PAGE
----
I’ve always wanted tortoiseshell-coloured hair. Fiery red and ebony black all mixed together. It’s not something even my amazing hair stylist could manage. I guess I need different genes.
Cats come in such beautiful colours and patterns, tortoiseshell is just one. And the genetics of feline coat colours are as fascinating as the cats are beautiful.
Once, long ago, I gave an inspired talk to a client about why her new calico kitten was almost certainly a female, no matter what she had been told by the animal shelter staff. I explained, with the help of some dazzling diagrams, how the genes that create orange and black patchwork colouring are linked to the sex chromosomes. In order to be black and orange, a male cat would need two X chromosomes like a female, instead of the standard issue of one. I neglected to consider that about one in 3,000 cats will have messed-up sex chromosomes. I was looking at a male calico that day, although I’ve never seen another.
For the record, there doesn’t appear to be an authoritative ruling on the distinction between a calico and a tortoiseshell. Calicos are generally thought to have more distinct red and black patches, with white areas scattered about, but there are variations on the definition. The mix of red and black is the result of a genetic process called “Lyonization”.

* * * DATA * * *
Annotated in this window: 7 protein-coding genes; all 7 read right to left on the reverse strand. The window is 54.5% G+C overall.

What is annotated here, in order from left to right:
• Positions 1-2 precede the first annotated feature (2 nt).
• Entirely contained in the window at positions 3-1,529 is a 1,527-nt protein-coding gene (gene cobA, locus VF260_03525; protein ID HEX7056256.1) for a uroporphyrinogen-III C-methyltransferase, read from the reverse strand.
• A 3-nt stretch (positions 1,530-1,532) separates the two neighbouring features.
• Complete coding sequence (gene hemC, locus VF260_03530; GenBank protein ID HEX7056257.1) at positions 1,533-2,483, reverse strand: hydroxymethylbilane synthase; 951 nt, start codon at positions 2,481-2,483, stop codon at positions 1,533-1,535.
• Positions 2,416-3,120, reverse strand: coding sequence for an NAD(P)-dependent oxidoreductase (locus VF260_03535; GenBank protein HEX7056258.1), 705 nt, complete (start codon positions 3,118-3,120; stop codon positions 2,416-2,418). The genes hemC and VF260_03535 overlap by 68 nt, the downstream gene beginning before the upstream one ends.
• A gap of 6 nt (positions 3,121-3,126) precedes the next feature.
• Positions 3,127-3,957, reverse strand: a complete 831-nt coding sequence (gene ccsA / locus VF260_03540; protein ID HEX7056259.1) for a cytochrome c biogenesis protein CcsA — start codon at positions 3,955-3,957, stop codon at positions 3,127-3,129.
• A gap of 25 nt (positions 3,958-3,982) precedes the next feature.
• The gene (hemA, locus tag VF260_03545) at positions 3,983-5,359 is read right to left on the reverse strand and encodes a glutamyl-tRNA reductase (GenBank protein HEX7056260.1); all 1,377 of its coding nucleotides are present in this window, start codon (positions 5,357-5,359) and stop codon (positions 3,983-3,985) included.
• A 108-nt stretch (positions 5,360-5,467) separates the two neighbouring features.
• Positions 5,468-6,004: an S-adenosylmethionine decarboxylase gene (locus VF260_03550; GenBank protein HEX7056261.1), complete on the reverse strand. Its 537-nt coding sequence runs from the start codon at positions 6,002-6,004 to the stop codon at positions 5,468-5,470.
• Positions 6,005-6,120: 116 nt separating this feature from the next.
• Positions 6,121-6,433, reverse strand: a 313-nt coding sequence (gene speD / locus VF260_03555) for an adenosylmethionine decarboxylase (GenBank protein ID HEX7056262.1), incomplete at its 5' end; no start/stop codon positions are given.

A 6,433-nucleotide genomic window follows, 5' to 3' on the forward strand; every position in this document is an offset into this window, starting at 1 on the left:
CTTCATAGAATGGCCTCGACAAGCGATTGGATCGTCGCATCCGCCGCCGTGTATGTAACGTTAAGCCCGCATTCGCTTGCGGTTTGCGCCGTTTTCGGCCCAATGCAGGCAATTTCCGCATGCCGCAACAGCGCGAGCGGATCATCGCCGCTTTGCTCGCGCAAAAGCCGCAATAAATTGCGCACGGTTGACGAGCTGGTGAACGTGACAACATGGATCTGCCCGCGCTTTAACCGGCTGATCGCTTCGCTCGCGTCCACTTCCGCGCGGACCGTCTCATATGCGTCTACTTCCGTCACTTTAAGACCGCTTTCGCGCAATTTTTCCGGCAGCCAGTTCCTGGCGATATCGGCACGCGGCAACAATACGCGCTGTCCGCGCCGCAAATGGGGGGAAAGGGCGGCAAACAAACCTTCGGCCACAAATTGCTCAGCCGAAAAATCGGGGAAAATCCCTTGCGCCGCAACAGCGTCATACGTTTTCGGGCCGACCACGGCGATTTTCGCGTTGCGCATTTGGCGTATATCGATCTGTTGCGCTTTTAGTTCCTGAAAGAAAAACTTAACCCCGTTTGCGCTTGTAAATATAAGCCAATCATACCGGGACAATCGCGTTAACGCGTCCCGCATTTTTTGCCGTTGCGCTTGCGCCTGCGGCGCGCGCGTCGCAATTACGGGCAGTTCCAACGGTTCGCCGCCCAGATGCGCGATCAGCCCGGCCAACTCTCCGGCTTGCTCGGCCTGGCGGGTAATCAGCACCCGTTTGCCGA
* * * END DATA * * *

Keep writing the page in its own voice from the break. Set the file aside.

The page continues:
Genetics also dictates that only one in four orange cats will be female. If a cat has a white coat, she has a gene that masks other colours, sort of a biological bleach.
The tabby-striped coat is thought to be the original or “wild” coat type of domestic cats. The pattern occurs in many colours, but the most common is brown and most tabbies have a prominent M-shaped stripe on their foreheads. Folklore about the tabby M abounds, but I’ll leave you to search those stories out if you’re interested. My logic genes suggest that DNA has a hand in that trait somewhere.
Continuing on with genetics class, solid coat colours in cats are most often caused by a gene that suppresses the tabby stripes. Just to complicate matters, even tortoiseshells and calicos can have tabby in their coats, in which case they are called torbies or patched tabbies. There’s even something called a caliby, but she sounds awfully mixed up to me.
There is a belief borne of painful experience among veterinarians that tortoiseshells and calicoes in all their many permutations are often born crabby. Whatever that Lyonization process does to their colours, sometimes it also gives them an unfortunate attitude, particularly towards veterinarians – something known in the trade as “tortitude”. Conversely, orange male kitties usually seem quite sweet. True or not, maybe I should be dyeing my hair orange, not tortoiseshell.
Dr. Fiona Gilchrist
Hillcrest Animal Hospital – Trenton Ontario